GOP Convention Process Defended

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CARSON CITY, Nev. (AP) - Nevada Republican Party leaders sought
Monday to defend the shutdown of their weekend state convention
that angered Ron Paul supporters and left the party without a full
slate of delegates to their national convention in September.

Zach Moyle, the state party's executive director, also said the convention will resume as soon as possible - and under party rules
may have to be held in Reno because that's where it opened on Saturday.

Moyle also said Ron Paul backers upset by the recess - including some who have called in threats to state GOP headquarters - will get fair treatment when the state convention resumes and won't be disenfranchised.

Moyle also said that the state Republican Party already has "reached out to Paul every step of the way," inviting him to speak at the Reno convention. He said no other Republican party in other states did that.

Jeff Greenspan, regional coordinator for the Paul campaign, said supporters of the Texas congressman will turn out in force for the
rest of the convention, adding, "If they're anticipating people not showing up, I think they're going to be mistaken."

Greenspan also said the Paul supporters were so concerned that party leaders would reconvene the convention on short notice that 300 of them showed up early Sunday morning at the Reno hotel-casino where the event was held the day before.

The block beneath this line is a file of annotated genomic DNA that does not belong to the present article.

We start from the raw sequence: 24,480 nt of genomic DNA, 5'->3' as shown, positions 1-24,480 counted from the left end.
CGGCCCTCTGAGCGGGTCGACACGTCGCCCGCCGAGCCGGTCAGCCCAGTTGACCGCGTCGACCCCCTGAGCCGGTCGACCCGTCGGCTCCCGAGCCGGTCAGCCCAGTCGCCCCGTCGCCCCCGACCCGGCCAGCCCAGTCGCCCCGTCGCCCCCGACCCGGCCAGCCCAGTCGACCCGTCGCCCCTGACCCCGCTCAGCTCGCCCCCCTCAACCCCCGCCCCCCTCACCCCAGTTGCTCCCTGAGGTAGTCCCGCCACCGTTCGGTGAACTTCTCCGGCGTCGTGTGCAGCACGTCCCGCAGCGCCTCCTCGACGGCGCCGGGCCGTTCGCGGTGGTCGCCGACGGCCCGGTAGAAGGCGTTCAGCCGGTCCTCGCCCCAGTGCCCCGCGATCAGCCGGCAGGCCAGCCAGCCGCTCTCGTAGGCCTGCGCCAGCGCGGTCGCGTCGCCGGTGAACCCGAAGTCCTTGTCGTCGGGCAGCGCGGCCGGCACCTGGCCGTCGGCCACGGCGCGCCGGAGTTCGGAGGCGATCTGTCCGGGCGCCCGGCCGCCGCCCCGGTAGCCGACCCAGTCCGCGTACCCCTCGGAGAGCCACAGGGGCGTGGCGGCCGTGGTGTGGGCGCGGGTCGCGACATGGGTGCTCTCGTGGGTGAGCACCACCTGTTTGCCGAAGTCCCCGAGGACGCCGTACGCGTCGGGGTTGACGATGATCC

Greenspan added that the big concern is that the 31-member national convention delegation not be picked in secret, adding, "It's about who the delegates on the (convention) floor determine is the right team. To suggest that it be any other way is irregular, to say it nicely."

State Sen. Bob Beers, R-Las Vegas, who chaired the convention on
Saturday, said it would have taken several hours more to complete
work on the national convention delegation, and "we were on overtime on our contract for our convention space."

As for some of the harsh complaints from Paul supporters, Beers said, "I imagine Dr. Paul is as embarrassed by some of his followers' statements as I am."

Beers was booed loudly as he called for the convention recess. The shutdown ended a long day that pitted outnumbered supporters of presumptive Republican presidential nominee John McCain against well-organized Paul supporters, who were able to get a rule change positioning them for more national convention delegate slots than expected.

State GOP Chairwoman Sue Lowden has said the rules change wasn't
anticipated. She denied any anti-Paul bias, saying expected slates of national delegates were prepared through a fair and open process by the convention's nominations committee and the party thought the convention would accept them.

As the convention opened on Saturday, delegates cheered as former presidential hopeful Mitt Romney urged support for McCain - but later in the day Paul got even louder applause as he delivered his message of individual freedom and fiscal responsibility.

Romney, who trounced all other Republican contenders by getting 52 percent in Nevada's precinct straw polls, said his job now is to make sure McCain wins the presidency. In the January straw polling, McCain and Paul split a quarter of the votes.

(Copyright 2008 by The Associated Press. All Rights Reserved.)



 
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